Human error and PBJ reporting

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Dennis Stufft
Dennis Stufft

The definition of human error is the making of an error as a natural result of being human.

Human error is inevitable. We all make mistakes, and when it comes to Payroll Based Journal, receiving a rejected file and error report is inevitable.

When the Centers for Medicare & Medicaid Services released the requirement for Payroll Based Journal, many healthcare organizations didn't know where to start in order to implement. There was a significant learning curve. Hours were spent on training, webinars, article reading and peer-to-peer networking.  

Without the use of any automation tool, many resorted to manually entering in all of staffing data by hand. This is still the case for many today. Hours upon hours are spent entering in each line item, copying and pasting, double and triple checking the data. Based on the statistics of human error, thousands of reports will be rejected. The submission file will be returned, and the hours of sifting through data is repeated. The file is resubmitted with anticipation of being accepted so valuable time can be spent on focusing on care and not searching through lines of characters and numbers.

The reason an error will most likely be found is because there are almost 70 different errors that CMS will find. Each will fall within three categories:

  1. FATAL: error causing rejection of submitted XML file and resubmission
  2. WARNING: error resulting in a warning message on the feedback report, file is still accepted
  3. INFORMATIONAL: only used to identify items that can be optionally submitted, file is still accepted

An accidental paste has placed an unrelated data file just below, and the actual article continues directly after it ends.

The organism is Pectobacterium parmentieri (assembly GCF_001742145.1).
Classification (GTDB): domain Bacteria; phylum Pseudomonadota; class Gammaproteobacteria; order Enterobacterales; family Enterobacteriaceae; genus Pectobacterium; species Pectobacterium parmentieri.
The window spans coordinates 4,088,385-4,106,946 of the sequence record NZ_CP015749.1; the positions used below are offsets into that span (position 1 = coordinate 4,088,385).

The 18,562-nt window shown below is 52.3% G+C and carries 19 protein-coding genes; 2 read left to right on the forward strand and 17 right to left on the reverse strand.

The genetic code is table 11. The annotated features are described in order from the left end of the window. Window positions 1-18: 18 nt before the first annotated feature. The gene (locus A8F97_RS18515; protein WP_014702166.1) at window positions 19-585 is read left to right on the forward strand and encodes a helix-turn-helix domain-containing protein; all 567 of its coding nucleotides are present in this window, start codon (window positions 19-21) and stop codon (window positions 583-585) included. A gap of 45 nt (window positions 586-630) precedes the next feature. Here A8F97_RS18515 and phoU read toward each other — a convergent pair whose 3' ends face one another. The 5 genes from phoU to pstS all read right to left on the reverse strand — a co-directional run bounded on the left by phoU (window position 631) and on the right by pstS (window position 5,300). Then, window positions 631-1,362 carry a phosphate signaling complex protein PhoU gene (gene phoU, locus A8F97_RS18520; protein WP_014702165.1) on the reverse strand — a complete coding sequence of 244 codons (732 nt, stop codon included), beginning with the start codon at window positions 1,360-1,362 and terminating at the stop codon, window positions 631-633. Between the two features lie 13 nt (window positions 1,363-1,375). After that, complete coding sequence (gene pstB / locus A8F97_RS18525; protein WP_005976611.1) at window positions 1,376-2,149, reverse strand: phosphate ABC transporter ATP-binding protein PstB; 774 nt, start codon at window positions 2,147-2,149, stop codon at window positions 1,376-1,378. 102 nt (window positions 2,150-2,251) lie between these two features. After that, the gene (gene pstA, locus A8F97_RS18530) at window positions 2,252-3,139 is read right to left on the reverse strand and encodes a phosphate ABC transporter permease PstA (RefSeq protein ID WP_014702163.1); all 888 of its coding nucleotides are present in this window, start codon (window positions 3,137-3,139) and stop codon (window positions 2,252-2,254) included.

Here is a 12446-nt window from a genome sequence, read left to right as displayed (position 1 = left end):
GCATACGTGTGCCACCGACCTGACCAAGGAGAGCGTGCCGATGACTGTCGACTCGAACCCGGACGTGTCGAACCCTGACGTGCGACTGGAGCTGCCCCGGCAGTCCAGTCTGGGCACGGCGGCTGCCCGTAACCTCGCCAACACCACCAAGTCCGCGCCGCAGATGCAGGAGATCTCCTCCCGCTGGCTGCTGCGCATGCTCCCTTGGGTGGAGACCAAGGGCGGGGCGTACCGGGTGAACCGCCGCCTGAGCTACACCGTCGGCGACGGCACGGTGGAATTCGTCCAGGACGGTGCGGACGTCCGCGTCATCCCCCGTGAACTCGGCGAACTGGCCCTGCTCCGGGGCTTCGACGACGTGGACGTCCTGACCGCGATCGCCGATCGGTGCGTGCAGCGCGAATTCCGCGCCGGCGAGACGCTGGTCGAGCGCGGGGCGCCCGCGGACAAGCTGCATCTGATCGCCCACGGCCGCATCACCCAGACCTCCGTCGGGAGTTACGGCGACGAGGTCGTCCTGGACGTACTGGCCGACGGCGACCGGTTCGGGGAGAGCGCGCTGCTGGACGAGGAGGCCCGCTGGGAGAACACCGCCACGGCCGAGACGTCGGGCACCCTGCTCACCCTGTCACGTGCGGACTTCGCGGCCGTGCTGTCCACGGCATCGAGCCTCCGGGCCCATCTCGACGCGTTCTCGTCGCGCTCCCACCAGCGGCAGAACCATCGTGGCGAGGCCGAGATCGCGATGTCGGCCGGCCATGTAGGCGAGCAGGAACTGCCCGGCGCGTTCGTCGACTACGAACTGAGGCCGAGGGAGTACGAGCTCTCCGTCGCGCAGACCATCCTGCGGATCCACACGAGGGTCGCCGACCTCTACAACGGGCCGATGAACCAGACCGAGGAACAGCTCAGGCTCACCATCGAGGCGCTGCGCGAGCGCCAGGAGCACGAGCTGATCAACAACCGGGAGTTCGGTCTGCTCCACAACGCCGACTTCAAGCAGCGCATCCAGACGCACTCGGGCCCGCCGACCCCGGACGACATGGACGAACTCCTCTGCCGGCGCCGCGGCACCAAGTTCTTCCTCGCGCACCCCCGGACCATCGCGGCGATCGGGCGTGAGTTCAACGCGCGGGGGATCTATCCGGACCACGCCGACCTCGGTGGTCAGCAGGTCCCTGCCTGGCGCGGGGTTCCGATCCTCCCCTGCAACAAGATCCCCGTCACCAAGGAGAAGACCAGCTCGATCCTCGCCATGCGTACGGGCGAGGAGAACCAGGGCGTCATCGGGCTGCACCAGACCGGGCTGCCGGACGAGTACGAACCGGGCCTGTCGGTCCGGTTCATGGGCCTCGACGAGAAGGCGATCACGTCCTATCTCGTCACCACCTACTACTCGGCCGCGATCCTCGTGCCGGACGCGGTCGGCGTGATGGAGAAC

Out of the all of the errors that can be found, 62 will result in a FATAL error. This means there is a very high likelihood you will be correcting your file if you receive an error report. If you are still manually entering in all of your data, your odds are even higher.

On January 22, 2017 CMS released another fatal error to their list. Employee IDs that contain invalid special characters are automatically rejected and will require action to correct. The only special characters allowed are underscore (_), comma (,), period (.), dash (-) and backslash (\). For example (PBJ EMP2).  

For a full list of updated submission specifications click here.  If you need a full list of all of the error report descriptions, you can find them on version 2 of the PBJ Provider User guide, starting on page 37.

To alleviate human error, CMS just released a new guideline for both “hireDate” and “terminationDate” items. Both of these are now considered optional with submitted files. This will make it easier to avoid any overlapping or missing data. The “emloyeeIDValue” can now  be used more than once. This will alleviate the need to combine data into one line item. For more details visit the CMS Staffing Data Submission page.

If the decision is made to continue using the manual entry method, the above information should be helpful. The easiest way and most reliable way for a submission file to be accepted is to use an automated PBJ solution. Most can find the inevitable human error before submission. This will save tons of time, frustration and money wasted.  

Any questions regarding PBJ policy submissions should be sent to: nhstaffing@cms.hhs.gov

Dennis Stuff is the president and CEO of Prelude Services.

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